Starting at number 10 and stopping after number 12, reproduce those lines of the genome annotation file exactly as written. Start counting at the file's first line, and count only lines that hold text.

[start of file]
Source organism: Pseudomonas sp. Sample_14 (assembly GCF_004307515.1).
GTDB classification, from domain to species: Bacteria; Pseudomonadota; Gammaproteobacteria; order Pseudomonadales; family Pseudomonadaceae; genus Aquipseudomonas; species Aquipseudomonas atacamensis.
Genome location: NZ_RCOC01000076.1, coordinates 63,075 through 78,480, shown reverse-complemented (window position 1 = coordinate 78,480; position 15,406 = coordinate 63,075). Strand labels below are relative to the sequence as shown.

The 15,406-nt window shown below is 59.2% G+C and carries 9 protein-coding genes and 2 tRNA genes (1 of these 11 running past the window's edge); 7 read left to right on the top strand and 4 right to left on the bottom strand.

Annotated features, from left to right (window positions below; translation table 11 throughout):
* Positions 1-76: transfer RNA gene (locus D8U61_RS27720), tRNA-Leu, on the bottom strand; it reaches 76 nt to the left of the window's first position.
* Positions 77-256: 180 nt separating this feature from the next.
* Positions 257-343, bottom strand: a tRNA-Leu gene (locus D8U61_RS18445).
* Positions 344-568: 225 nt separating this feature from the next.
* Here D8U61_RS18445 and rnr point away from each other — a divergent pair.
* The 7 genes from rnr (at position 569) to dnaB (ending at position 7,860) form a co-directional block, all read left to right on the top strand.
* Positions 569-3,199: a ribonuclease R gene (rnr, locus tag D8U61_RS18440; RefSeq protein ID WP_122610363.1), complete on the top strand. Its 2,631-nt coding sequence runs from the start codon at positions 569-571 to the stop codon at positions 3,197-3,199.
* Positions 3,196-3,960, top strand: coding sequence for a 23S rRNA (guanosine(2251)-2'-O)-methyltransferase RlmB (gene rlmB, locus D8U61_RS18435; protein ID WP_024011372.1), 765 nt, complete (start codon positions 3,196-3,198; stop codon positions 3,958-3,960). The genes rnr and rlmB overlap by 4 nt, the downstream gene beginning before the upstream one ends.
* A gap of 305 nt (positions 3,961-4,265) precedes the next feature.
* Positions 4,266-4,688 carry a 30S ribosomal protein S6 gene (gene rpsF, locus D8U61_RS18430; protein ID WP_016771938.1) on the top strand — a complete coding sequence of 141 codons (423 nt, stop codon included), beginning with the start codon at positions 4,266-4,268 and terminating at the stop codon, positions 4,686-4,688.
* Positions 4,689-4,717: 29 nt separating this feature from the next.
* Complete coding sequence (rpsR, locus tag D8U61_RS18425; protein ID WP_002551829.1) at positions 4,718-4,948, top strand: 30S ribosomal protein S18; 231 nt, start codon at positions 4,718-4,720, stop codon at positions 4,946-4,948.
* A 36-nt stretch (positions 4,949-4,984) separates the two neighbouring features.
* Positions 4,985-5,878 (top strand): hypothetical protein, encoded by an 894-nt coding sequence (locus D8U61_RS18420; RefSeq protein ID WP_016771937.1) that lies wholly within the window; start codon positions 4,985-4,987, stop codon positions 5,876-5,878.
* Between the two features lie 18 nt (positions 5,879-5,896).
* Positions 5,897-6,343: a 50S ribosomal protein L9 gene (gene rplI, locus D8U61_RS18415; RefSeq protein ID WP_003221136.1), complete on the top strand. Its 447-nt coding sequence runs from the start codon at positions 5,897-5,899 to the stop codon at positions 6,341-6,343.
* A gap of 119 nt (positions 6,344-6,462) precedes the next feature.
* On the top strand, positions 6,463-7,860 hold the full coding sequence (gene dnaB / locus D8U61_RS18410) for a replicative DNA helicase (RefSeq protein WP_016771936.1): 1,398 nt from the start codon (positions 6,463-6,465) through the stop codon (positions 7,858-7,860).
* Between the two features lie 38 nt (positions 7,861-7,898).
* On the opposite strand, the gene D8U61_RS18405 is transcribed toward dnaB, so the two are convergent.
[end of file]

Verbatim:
* Here D8U61_RS18445 and rnr point away from each other — a divergent pair.
* The 7 genes from rnr (at position 569) to dnaB (ending at position 7,860) form a co-directional block, all read left to right on the top strand.
* Positions 569-3,199: a ribonuclease R gene (rnr, locus tag D8U61_RS18440; RefSeq protein ID WP_122610363.1), complete on the top strand. Its 2,631-nt coding sequence runs from the start codon at positions 569-571 to the stop codon at positions 3,197-3,199.